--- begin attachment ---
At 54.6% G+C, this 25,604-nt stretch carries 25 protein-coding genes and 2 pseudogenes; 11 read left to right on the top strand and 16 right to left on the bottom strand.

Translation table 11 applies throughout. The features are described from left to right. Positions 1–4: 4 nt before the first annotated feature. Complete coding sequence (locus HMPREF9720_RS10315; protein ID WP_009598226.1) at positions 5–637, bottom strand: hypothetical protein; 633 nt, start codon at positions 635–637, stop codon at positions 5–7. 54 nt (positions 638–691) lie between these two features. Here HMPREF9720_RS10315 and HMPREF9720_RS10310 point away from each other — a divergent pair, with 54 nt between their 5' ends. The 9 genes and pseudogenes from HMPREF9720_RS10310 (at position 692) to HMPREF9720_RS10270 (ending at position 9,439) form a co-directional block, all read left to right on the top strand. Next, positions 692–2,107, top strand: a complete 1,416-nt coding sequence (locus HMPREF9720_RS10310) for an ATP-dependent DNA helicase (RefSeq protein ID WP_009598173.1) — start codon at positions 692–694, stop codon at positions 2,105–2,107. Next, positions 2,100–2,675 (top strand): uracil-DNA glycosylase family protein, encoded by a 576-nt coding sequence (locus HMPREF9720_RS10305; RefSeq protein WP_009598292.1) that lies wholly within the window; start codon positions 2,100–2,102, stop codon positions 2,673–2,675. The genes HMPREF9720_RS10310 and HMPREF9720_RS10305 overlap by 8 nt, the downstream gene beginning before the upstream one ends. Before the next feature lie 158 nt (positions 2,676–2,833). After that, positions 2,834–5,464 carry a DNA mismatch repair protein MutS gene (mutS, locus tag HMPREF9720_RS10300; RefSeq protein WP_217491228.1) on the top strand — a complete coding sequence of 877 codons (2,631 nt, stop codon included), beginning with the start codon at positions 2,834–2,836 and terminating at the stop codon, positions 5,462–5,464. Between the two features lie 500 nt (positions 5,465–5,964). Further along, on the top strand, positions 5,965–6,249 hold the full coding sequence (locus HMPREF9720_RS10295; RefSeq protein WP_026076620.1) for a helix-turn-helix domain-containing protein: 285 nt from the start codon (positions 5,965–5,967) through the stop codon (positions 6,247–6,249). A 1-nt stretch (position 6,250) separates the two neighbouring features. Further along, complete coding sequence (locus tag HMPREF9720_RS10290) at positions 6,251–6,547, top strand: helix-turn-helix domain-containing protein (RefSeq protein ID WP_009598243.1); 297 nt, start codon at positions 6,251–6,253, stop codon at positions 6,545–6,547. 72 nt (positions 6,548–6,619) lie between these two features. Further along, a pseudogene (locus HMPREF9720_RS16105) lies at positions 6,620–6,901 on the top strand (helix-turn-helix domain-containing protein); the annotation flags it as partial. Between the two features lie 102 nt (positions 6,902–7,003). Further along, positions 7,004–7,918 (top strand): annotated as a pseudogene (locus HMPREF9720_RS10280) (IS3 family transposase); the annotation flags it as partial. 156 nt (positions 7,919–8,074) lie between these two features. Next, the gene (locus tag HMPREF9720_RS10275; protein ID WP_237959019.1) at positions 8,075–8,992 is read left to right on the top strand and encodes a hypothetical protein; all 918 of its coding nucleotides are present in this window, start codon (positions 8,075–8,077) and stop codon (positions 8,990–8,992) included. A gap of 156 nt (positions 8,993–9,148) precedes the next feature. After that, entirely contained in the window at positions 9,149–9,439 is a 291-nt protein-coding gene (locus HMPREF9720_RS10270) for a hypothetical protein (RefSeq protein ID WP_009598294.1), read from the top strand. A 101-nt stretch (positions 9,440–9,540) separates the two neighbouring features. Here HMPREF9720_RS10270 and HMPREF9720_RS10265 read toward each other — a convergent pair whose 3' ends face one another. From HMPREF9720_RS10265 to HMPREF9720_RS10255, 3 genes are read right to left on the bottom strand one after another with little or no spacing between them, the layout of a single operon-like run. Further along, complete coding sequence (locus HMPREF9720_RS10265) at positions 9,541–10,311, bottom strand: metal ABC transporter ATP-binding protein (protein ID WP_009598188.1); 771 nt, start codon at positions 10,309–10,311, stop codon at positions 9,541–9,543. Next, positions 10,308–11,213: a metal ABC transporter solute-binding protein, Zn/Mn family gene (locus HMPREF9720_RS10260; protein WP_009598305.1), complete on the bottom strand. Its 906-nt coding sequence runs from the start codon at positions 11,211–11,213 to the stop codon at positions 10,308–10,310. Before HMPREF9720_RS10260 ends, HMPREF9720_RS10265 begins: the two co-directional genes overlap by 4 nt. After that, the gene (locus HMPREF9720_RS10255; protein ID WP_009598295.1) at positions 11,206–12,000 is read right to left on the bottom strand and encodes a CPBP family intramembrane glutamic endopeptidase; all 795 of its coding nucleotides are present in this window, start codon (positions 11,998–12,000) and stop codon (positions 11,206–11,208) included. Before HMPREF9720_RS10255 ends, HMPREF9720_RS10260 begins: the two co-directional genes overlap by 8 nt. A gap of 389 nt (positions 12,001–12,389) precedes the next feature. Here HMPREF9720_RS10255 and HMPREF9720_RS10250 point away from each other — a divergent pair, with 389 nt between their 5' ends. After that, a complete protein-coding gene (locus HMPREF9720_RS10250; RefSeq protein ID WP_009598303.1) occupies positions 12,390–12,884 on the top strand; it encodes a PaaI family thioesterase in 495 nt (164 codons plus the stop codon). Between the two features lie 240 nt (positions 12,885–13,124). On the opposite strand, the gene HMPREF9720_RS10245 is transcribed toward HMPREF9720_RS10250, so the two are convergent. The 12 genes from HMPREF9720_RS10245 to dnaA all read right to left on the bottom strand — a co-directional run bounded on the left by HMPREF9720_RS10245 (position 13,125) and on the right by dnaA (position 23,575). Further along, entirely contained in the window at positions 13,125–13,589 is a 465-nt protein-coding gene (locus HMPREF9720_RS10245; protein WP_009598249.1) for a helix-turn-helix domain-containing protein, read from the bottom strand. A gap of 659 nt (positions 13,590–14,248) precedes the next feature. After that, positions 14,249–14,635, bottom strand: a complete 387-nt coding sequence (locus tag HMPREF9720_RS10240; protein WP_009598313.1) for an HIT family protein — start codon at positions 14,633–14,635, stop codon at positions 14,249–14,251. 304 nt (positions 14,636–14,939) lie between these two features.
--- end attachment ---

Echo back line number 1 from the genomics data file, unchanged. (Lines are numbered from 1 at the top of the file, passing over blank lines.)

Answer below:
At 54.6% G+C, this 25,604-nt stretch carries 25 protein-coding genes and 2 pseudogenes; 11 read left to right on the top strand and 16 right to left on the bottom strand.